“Wesleyan has always seen the value of and invested in technology as an important tool for learning,” said Brian Morgan, Wesleyan’s Chief Operating Officer. “In recent years, and thanks to the generosity of a donor, the school has expanded and improved its data center and network capabilities.”
“With technology infrastructure in place, our next goal is for technology to support students transitioning from consumers of content to creators of content,” said Jewel Anderson, Instructional Technologist and STEM teacher.
When technology in the classroom is to create, it can become cross-curricular. For example, fine arts students can draw creations on paper and use the school’s Epilog Legend Laser Machine to transform their creations into 3D art. In other classes, students use technology to apply art to the business world.
“By incorporating interactive technology resources, we’re able to take students’ ideas from concept to creation to completion. Every student has the potential to be a maker,” said Heather Niemann, Middle School Art teacher.
There are more ways technology is used efficiently at Wesleyan, too. Modern and classical language students complete performance-based assessments using their tablets to record themselves, then submit the recordings for assessment and feedback on their language speaking skills.
Sixth-grade robotics students recently worked on a group project; they created their own superheroes, designed scenarios using a coordinate plane map and programmed their EV3 robot to perform tasks and solve a real-world problem.
Wesleyan science teachers use student tablets, modeling programs and 3D printers to lead students through creation of new creatures and organisms. “The beauty of students using the 3D printers is that it reinforces the value of planning ahead and trial and error,” Anderson said. “When a student designs a structure and it isn’t structurally sound, the replica from the printer allows them to find that out.” ■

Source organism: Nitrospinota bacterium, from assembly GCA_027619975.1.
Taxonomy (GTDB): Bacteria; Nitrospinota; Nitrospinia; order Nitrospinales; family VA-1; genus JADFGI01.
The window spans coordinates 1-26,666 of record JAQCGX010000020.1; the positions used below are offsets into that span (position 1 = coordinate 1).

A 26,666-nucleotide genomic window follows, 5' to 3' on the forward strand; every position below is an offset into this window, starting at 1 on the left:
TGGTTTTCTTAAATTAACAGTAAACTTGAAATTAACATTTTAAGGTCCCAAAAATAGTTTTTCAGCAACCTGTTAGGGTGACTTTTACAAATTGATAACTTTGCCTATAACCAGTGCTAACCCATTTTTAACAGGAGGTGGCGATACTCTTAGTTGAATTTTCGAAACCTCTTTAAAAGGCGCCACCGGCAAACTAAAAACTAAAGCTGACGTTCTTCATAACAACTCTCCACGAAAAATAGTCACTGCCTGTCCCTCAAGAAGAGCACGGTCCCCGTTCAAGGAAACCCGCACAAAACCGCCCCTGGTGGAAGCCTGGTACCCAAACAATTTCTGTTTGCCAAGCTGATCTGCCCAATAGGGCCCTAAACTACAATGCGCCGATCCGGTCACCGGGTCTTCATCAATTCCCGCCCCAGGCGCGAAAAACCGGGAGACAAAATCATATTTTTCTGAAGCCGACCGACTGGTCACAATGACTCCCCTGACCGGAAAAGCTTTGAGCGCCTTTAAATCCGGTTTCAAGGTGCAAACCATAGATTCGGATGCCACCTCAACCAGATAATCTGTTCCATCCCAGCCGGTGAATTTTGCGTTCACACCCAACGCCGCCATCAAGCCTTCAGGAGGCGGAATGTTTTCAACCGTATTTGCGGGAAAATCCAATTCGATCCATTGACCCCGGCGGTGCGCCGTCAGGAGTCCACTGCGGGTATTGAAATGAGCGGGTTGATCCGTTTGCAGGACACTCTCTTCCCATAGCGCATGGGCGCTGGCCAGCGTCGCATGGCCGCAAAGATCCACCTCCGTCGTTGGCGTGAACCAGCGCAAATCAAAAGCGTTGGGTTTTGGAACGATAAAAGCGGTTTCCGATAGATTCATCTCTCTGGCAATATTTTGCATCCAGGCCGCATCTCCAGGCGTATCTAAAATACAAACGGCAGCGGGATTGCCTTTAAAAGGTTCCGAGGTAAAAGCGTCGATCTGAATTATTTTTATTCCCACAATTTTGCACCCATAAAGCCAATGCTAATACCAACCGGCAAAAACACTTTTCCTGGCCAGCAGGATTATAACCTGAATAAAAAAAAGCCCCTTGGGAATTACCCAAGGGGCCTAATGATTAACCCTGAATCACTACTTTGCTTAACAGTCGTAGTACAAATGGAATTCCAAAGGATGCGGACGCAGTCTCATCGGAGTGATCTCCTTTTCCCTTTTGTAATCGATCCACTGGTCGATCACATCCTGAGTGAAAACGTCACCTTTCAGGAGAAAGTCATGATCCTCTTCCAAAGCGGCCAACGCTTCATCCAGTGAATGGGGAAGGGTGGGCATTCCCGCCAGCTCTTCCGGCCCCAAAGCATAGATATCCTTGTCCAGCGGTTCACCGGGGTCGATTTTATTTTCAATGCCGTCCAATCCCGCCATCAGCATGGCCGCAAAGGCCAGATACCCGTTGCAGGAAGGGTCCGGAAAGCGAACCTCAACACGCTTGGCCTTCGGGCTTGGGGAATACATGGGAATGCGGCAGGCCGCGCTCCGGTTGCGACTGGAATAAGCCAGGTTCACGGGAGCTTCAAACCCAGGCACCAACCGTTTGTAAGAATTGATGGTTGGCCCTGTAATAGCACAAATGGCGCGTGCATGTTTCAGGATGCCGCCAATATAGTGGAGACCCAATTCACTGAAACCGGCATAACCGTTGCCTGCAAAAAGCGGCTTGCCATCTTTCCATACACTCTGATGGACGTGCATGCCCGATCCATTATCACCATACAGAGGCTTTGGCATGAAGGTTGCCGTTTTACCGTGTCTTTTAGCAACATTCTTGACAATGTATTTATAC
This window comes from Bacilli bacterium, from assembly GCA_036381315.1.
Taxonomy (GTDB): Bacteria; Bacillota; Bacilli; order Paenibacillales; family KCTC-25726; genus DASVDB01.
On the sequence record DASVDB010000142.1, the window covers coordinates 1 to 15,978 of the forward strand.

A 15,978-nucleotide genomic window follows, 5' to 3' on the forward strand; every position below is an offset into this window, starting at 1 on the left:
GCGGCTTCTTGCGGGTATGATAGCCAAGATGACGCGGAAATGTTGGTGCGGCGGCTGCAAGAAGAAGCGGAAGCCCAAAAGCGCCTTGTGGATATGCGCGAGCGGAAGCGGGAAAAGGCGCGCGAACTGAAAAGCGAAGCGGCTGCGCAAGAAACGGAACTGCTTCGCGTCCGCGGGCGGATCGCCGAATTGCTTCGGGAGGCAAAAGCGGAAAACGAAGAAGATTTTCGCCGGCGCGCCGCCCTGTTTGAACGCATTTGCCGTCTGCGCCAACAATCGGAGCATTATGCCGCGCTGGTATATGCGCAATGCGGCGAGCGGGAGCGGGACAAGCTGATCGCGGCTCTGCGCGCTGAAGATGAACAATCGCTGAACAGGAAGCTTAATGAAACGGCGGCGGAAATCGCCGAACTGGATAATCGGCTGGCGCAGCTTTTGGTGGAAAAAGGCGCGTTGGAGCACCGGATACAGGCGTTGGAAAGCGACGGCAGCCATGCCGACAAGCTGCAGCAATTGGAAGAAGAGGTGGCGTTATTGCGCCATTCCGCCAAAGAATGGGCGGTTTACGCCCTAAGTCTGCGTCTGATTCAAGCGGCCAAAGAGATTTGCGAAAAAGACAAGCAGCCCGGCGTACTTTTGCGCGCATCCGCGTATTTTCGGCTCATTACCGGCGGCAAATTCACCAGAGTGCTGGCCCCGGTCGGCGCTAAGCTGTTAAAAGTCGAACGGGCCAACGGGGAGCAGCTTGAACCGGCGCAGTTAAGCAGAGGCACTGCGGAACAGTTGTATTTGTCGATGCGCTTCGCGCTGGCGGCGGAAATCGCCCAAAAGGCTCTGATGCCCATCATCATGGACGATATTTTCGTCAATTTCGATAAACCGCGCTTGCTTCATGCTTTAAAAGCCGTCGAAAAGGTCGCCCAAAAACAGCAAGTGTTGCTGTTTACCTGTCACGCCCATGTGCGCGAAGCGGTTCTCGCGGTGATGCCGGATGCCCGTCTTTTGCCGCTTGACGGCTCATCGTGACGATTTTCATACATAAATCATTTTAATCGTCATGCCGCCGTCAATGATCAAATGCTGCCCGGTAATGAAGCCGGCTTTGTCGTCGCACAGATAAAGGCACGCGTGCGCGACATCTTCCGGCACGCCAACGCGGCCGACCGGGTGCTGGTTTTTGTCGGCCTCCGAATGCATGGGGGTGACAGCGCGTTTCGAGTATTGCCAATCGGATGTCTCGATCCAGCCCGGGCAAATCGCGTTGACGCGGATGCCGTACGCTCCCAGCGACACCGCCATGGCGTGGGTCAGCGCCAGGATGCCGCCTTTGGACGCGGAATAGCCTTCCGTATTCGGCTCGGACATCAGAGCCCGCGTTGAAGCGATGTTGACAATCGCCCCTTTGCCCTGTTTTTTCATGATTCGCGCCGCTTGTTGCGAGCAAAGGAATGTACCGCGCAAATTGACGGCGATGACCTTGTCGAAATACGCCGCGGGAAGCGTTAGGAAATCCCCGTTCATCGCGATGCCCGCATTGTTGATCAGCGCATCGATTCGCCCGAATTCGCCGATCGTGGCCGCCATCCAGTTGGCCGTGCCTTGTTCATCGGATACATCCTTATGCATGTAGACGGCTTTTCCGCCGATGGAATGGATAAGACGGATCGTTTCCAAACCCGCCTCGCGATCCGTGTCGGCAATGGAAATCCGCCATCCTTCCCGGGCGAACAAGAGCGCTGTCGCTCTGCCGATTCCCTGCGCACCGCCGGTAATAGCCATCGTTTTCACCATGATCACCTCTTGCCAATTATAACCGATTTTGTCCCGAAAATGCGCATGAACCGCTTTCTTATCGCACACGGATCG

Greater Atlanta Christian
At Greater Atlanta Christian (GAC), every 4th to 12th-grade student has a school issued MacBook, while younger students have access to IPads and MacBooks for targeted learning projects.
GAC educator Mandy Richey explained that it’s important for students to practice 21st-century skills. “All school levels of GAC teach students how to use technology in a responsible way. Students are using technology to reinforce, research, record and create.”
Technology is infused in the curriculum at age-appropriate levels. Students learn to program as early as Elementary School, continuing in Middle School with MakerSpace, a fully equipped workshop, and ending with AP Computer Science and Robotics in High School.
Middle and High School students create new products using one of five 3D printers. The technology-focused courses include Computer Science, App Development, Web Design and Robotics. There are also robotics teams from Elementary to High School.
However, Rhonda Helms, Lower School Principal, said, “We emphasize that technology is just a tool…a resource. It is not our curriculum.”
GAC resources include Ethos School, the virtual school created by GAC that offers over 50 courses to more than 200 students across the U.S. and around the world. Ethos courses ensure rich, inquisitive dialogue among students, who can choose from over 50 courses.
“With online teaching, I learned how important human contact is,” said Dr. Paul Cable, a member of the GAC Ethos School faculty. “People are formed by example and love; they aren’t formed by forum posts. That’s what I love about what GAC’s Ethos School is doing through all of the points of contact with kids. It’s about forming people, not just dumping information on them and testing them on it.”